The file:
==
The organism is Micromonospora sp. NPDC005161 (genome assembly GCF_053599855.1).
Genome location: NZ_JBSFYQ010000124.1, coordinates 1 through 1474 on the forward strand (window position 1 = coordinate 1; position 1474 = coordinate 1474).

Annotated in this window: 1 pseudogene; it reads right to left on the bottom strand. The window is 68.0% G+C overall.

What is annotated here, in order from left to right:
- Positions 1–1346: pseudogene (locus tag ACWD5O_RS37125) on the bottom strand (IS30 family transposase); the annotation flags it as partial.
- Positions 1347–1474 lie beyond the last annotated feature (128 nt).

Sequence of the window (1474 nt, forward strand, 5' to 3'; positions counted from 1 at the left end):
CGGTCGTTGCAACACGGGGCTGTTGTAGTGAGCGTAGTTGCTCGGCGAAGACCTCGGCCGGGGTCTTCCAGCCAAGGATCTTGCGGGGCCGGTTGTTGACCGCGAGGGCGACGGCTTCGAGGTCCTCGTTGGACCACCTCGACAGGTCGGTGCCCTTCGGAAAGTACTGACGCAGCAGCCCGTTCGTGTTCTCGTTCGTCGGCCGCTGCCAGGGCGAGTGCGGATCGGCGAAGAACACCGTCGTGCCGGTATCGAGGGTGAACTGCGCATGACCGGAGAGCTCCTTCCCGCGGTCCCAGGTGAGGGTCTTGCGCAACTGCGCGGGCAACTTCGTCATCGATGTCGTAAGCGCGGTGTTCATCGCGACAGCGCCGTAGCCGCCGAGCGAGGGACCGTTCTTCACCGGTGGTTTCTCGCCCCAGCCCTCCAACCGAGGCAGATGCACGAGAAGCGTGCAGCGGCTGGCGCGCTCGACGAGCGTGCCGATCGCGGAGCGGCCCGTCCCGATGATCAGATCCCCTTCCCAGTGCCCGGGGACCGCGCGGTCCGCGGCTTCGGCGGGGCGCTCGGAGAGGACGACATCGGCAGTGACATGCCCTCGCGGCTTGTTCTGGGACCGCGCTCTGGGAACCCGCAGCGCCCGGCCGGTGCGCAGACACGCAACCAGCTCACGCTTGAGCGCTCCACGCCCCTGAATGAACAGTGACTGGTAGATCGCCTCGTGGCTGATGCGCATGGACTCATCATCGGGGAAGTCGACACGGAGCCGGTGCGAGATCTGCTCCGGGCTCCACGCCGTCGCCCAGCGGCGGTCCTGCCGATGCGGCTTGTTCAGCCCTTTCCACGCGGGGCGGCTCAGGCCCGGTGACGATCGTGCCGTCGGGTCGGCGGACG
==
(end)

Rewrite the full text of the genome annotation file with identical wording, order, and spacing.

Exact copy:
The organism is Micromonospora sp. NPDC005161 (genome assembly GCF_053599855.1).
Genome location: NZ_JBSFYQ010000124.1, coordinates 1 through 1474 on the forward strand (window position 1 = coordinate 1; position 1474 = coordinate 1474).

Annotated in this window: 1 pseudogene; it reads right to left on the bottom strand. The window is 68.0% G+C overall.

What is annotated here, in order from left to right:
- Positions 1–1346: pseudogene (locus tag ACWD5O_RS37125) on the bottom strand (IS30 family transposase); the annotation flags it as partial.
- Positions 1347–1474 lie beyond the last annotated feature (128 nt).

Sequence of the window (1474 nt, forward strand, 5' to 3'; positions counted from 1 at the left end):
CGGTCGTTGCAACACGGGGCTGTTGTAGTGAGCGTAGTTGCTCGGCGAAGACCTCGGCCGGGGTCTTCCAGCCAAGGATCTTGCGGGGCCGGTTGTTGACCGCGAGGGCGACGGCTTCGAGGTCCTCGTTGGACCACCTCGACAGGTCGGTGCCCTTCGGAAAGTACTGACGCAGCAGCCCGTTCGTGTTCTCGTTCGTCGGCCGCTGCCAGGGCGAGTGCGGATCGGCGAAGAACACCGTCGTGCCGGTATCGAGGGTGAACTGCGCATGACCGGAGAGCTCCTTCCCGCGGTCCCAGGTGAGGGTCTTGCGCAACTGCGCGGGCAACTTCGTCATCGATGTCGTAAGCGCGGTGTTCATCGCGACAGCGCCGTAGCCGCCGAGCGAGGGACCGTTCTTCACCGGTGGTTTCTCGCCCCAGCCCTCCAACCGAGGCAGATGCACGAGAAGCGTGCAGCGGCTGGCGCGCTCGACGAGCGTGCCGATCGCGGAGCGGCCCGTCCCGATGATCAGATCCCCTTCCCAGTGCCCGGGGACCGCGCGGTCCGCGGCTTCGGCGGGGCGCTCGGAGAGGACGACATCGGCAGTGACATGCCCTCGCGGCTTGTTCTGGGACCGCGCTCTGGGAACCCGCAGCGCCCGGCCGGTGCGCAGACACGCAACCAGCTCACGCTTGAGCGCTCCACGCCCCTGAATGAACAGTGACTGGTAGATCGCCTCGTGGCTGATGCGCATGGACTCATCATCGGGGAAGTCGACACGGAGCCGGTGCGAGATCTGCTCCGGGCTCCACGCCGTCGCCCAGCGGCGGTCCTGCCGATGCGGCTTGTTCAGCCCTTTCCACGCGGGGCGGCTCAGGCCCGGTGACGATCGTGCCGTCGGGTCGGCGGACG